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- Mahi mahi is a fast growing species that is resilient to overfishing. The species is caught in an Australian fishery that primarily targets tuna on the east coast.
- Mahi mahi are caught on longlines. Sharks and turtles are accidentally caught in the fishery, although the available research indicates the catch is not resulting in population declines.
- Management actions to reduce the impact of fishing on vulnerable marine wildlife include limits to the amount of sharks that can be kept for sale.
- Commonwealth Eastern Tuna and Billfish Fishery (66t 2012)
Mahi mahi is a fast-growing species that is resilient to overfishing; although there are no formal stock assessments for the species, low catches and a fast growth rate means stocks are likely healthy. Mahi mahi is not specifically targeted by fishers, but is taken as a secondary species in a tuna longline fishery that operates off the eastern Australian coast.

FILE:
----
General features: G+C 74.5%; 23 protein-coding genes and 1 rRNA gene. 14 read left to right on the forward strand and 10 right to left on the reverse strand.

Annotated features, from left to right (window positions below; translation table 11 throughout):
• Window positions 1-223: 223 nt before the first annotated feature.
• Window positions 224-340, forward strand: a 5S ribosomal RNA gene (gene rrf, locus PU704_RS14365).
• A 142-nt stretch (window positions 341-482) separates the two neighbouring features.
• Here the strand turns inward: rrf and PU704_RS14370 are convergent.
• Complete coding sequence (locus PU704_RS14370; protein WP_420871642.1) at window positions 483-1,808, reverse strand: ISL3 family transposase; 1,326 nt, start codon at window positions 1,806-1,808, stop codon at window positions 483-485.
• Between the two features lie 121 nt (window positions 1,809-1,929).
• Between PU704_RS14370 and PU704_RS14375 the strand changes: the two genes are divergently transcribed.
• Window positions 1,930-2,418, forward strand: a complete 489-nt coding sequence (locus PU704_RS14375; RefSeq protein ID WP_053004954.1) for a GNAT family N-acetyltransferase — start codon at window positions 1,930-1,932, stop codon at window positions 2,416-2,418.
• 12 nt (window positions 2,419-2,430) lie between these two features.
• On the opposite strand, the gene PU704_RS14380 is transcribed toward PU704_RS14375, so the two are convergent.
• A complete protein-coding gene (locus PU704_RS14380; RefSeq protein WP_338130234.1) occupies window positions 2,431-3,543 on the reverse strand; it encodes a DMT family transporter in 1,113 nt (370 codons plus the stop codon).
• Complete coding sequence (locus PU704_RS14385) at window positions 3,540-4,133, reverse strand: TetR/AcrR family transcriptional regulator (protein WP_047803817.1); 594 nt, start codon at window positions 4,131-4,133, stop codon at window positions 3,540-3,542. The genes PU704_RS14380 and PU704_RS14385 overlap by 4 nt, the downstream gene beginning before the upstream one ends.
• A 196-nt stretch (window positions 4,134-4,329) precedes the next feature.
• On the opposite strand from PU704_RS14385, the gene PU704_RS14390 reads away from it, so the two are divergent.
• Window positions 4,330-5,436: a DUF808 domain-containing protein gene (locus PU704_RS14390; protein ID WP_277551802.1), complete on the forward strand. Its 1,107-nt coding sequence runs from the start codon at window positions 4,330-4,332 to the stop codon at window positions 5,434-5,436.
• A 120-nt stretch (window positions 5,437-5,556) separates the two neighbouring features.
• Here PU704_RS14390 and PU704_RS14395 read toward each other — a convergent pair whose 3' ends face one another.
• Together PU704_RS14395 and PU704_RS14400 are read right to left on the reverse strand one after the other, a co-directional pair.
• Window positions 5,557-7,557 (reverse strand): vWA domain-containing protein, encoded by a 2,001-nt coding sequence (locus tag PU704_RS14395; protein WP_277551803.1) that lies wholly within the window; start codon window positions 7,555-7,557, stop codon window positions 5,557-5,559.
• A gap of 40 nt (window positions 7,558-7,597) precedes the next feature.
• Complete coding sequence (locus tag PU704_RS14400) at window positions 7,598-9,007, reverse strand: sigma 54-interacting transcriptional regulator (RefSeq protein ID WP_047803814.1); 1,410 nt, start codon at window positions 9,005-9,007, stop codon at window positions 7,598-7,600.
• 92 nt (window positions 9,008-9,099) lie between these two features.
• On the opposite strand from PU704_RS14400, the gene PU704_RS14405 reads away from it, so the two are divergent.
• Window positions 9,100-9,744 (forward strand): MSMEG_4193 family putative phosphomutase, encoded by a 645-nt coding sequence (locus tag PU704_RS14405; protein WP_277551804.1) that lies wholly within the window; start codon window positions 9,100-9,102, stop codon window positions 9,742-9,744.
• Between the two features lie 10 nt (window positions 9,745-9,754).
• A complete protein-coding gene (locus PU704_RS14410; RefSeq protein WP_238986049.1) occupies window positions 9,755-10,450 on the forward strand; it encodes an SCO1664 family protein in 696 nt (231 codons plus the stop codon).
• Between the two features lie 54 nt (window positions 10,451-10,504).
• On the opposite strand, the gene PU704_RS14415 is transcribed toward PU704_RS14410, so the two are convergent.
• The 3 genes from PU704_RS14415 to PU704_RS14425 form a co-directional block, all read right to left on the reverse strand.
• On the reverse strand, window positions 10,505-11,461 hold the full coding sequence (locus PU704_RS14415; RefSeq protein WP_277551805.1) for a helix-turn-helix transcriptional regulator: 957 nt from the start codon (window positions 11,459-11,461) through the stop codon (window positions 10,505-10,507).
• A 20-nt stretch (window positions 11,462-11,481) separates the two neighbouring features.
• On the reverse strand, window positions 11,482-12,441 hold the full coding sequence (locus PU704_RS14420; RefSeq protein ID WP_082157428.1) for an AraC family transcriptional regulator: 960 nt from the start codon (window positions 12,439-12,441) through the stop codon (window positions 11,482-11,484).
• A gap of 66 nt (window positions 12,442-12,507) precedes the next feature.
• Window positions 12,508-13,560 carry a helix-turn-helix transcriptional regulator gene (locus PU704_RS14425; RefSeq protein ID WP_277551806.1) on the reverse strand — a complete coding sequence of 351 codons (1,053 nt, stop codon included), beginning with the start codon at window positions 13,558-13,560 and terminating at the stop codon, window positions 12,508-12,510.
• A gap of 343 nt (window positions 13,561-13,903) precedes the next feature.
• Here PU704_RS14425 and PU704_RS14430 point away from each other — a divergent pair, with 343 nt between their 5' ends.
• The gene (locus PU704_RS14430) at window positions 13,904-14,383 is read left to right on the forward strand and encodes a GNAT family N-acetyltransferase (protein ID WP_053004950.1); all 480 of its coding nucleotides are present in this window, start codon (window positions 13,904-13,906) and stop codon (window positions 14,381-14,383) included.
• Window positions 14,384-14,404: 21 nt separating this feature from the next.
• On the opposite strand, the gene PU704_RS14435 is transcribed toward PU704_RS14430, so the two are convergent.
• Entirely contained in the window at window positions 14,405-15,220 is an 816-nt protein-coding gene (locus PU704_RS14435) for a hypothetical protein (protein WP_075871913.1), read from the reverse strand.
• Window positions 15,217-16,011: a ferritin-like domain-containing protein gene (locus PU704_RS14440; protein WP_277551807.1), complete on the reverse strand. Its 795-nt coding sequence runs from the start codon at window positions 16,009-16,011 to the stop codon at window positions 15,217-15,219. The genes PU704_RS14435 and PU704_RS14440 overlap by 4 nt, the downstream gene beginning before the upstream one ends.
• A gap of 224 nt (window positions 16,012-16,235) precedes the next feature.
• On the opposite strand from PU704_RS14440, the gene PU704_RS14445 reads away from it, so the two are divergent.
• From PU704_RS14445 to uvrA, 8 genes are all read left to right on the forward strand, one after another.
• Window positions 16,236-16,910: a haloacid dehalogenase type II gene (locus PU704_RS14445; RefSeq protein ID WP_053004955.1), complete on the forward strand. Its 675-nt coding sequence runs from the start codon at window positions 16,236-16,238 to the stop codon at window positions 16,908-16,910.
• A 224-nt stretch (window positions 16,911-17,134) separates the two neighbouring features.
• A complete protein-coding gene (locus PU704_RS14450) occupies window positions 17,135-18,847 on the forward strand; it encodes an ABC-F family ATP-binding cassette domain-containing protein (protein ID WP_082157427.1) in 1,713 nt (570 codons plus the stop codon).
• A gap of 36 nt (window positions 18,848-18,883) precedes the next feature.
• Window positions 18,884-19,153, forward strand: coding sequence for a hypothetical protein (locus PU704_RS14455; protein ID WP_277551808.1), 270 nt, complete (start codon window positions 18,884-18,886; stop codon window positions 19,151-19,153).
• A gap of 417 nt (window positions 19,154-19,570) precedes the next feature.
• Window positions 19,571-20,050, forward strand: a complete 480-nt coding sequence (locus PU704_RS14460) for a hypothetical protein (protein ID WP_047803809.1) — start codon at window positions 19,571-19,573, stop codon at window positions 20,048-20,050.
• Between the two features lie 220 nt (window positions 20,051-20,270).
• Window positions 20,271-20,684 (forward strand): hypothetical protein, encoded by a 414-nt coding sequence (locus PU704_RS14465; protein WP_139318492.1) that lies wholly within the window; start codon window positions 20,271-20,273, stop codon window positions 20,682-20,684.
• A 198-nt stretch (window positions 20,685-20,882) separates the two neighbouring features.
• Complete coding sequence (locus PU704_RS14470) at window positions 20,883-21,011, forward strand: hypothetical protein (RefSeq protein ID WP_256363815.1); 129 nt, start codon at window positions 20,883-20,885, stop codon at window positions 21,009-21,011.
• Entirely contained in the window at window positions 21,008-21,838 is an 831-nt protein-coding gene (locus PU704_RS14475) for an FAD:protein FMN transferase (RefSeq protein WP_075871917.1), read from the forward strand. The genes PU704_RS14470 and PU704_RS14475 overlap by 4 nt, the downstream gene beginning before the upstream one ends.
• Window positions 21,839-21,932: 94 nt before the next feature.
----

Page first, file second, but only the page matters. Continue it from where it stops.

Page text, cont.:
Mahi mahi are caught using longlines in Australian waters. Threatened species caught on the longlines include shortfin mako sharks and green turtles. The available research indicates that the bycatch of sharks is not likely to be resulting in declines to the populations of these species based on recent catch records from the fishery (this measure is commonly used by fisheries scientists as an indicator as to whether the abundance of a species is declining). However, there is a need for better understanding of many shark species populations.
Management actions to reduce the impact of fishing on vulnerable marine wildlife include limits on the amount of sharks that can be kept for sale and modifications to fishing gear to allow larger sharks to break free. Turtles are often released alive.